Most of the 2000’s, meanwhile, was riven by complaints that Michelin was basically producing custom tyres for Renault whilst Bridgestone produced custom tyres for Ferrari – Newey was one rather bitter critic as he felt that his cars were being hindered by Michelin because of such open biases.
          Why, therefore, would the bulk of the teams vote for a measure like a tyre war that would see them probably end up being worse off?

          As for the proposal for the race calendar to be restricted to “countries with a strong F1 fan base”, how is that supposed to broaden the appeal of the sport? If you are intentionally cutting out large chunks of the world (let us be honest, that comment is a thinly disguised jab at the Asian and Middle East nations that have recently joined the calendar) and, instead of actively encouragin any sort of local participation, shut people out because they are not “passionate enough”, then of course you will never develop a strong fan base. Pandering to an existing audience, which is what that MotorSport article is really calling for, is not going to help the sport develop in the long run.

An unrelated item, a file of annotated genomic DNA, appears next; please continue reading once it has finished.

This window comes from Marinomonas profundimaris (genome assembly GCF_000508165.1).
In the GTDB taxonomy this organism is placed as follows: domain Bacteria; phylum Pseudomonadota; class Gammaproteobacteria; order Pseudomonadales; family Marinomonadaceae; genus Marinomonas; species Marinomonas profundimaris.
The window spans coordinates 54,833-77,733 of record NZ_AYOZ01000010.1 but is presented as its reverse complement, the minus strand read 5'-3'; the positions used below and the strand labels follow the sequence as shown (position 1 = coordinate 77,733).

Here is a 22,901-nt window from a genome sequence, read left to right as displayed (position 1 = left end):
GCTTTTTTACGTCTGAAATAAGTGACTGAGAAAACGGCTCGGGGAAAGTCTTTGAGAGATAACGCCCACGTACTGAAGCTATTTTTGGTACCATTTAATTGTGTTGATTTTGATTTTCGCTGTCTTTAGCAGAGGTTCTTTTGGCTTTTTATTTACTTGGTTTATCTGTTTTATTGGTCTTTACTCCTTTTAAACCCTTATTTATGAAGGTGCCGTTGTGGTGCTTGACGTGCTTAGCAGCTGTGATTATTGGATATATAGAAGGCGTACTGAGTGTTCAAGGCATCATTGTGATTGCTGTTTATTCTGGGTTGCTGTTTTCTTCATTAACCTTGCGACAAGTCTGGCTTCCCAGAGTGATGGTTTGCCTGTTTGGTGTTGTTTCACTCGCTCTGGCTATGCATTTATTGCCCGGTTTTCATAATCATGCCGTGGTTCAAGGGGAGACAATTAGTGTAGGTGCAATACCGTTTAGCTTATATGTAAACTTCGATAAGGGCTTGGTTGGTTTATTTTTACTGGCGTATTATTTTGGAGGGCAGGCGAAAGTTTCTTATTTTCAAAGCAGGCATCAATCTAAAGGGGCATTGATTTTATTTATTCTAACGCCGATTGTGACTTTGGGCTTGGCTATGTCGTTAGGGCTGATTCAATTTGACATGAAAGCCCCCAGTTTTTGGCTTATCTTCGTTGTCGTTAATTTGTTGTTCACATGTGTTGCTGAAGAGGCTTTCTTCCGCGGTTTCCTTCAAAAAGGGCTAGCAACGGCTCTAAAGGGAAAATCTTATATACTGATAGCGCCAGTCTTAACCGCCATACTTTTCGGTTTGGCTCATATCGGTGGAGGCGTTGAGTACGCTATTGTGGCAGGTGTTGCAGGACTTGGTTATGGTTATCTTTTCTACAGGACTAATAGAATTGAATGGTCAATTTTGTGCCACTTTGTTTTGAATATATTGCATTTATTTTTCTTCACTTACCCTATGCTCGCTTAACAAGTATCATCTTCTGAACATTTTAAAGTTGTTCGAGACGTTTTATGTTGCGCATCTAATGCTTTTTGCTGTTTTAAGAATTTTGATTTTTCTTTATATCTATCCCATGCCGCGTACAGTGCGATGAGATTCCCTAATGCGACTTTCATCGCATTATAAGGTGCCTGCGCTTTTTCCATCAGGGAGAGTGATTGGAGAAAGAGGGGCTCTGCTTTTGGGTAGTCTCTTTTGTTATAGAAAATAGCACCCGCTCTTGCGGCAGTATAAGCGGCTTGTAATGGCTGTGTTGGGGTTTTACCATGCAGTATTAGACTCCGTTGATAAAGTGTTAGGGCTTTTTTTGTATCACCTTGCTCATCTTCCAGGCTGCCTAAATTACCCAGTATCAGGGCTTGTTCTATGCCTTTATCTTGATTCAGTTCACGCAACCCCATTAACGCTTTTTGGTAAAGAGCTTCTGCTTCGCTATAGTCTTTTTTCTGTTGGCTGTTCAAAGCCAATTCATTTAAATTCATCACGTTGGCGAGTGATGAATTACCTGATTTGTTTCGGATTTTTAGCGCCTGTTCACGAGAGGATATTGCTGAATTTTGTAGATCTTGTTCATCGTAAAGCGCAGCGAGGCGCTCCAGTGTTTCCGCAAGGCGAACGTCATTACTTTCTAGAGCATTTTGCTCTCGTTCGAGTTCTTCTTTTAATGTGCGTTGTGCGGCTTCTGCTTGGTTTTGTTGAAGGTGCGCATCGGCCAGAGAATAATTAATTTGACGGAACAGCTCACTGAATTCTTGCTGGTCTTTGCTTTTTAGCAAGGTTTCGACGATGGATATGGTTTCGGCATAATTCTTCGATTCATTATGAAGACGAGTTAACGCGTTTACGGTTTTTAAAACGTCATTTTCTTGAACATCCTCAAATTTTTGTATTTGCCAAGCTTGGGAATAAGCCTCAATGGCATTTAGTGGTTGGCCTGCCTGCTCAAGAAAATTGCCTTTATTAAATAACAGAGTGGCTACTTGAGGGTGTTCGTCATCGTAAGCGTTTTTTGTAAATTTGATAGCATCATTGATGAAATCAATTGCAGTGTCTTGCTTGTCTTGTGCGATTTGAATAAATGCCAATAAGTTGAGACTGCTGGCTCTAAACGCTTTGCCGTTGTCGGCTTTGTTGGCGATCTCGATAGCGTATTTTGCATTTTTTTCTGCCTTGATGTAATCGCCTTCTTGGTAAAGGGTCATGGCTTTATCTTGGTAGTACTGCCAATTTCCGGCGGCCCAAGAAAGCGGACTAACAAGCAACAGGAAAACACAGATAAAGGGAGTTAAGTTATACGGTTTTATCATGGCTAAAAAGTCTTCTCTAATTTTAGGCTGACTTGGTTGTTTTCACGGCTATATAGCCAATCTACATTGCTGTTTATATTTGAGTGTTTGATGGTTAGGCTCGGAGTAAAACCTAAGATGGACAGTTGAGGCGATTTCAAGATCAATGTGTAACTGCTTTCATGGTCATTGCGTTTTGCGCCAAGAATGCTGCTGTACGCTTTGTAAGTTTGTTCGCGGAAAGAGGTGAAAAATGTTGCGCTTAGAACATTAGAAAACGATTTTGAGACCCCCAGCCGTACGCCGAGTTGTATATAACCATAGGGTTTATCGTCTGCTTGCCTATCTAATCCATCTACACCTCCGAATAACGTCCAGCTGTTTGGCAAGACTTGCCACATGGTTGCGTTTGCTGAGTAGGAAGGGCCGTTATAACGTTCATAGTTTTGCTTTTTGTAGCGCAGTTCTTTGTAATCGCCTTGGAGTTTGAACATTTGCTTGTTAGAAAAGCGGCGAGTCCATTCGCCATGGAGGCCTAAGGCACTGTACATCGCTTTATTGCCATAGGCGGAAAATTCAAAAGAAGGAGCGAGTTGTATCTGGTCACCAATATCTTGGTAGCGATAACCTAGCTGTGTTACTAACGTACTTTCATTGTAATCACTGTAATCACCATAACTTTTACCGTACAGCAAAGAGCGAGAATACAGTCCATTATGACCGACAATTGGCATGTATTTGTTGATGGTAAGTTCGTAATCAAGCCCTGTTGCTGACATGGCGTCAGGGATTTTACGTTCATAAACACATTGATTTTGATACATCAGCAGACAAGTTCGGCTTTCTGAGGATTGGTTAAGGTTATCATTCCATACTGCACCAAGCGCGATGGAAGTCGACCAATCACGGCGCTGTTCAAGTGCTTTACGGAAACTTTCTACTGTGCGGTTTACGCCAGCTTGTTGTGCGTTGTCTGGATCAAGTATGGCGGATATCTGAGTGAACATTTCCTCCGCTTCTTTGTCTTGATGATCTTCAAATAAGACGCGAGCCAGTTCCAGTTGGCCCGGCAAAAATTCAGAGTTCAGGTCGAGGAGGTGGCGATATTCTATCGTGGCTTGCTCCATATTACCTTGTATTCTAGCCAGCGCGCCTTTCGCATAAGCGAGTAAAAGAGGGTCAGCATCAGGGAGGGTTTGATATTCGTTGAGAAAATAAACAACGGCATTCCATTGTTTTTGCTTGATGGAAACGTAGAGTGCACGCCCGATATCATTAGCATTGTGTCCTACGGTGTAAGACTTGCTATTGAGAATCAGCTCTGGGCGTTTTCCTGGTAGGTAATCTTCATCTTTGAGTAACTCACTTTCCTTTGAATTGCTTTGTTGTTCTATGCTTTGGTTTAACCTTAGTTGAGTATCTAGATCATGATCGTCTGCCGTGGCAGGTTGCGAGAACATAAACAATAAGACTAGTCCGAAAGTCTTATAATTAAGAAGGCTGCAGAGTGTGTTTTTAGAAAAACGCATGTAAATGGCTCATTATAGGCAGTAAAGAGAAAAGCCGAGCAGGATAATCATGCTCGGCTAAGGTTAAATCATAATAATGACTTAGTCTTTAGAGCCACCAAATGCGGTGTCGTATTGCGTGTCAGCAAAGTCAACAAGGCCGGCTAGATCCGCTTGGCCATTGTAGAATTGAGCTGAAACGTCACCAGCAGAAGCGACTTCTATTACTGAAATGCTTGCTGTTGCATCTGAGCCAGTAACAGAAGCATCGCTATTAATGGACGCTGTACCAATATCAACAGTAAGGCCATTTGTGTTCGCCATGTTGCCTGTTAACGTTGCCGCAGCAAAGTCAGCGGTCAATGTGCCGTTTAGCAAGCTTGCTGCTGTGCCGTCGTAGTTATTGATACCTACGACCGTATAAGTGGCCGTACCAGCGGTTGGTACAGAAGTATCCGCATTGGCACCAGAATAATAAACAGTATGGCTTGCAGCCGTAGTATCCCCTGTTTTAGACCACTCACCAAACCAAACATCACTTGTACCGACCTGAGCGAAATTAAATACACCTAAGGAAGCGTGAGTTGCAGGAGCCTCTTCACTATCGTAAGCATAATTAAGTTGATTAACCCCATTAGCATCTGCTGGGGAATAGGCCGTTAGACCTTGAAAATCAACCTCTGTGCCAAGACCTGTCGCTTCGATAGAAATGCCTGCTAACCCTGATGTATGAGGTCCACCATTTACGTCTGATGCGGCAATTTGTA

4. montreal95 (@montreal95) said on 27th February 2014, 1:14

    Re: COTD

    I find it more than slightly annoying when I see comments that move the moaning up a level. It was bad enough seeing comments like “oh no they’re 8 sec slower than 2013″, even though it was only at the first test after biggest reg change in history of the sport. Then at the second test they get within a second of last year’s pole time and still some aren’t satisfied.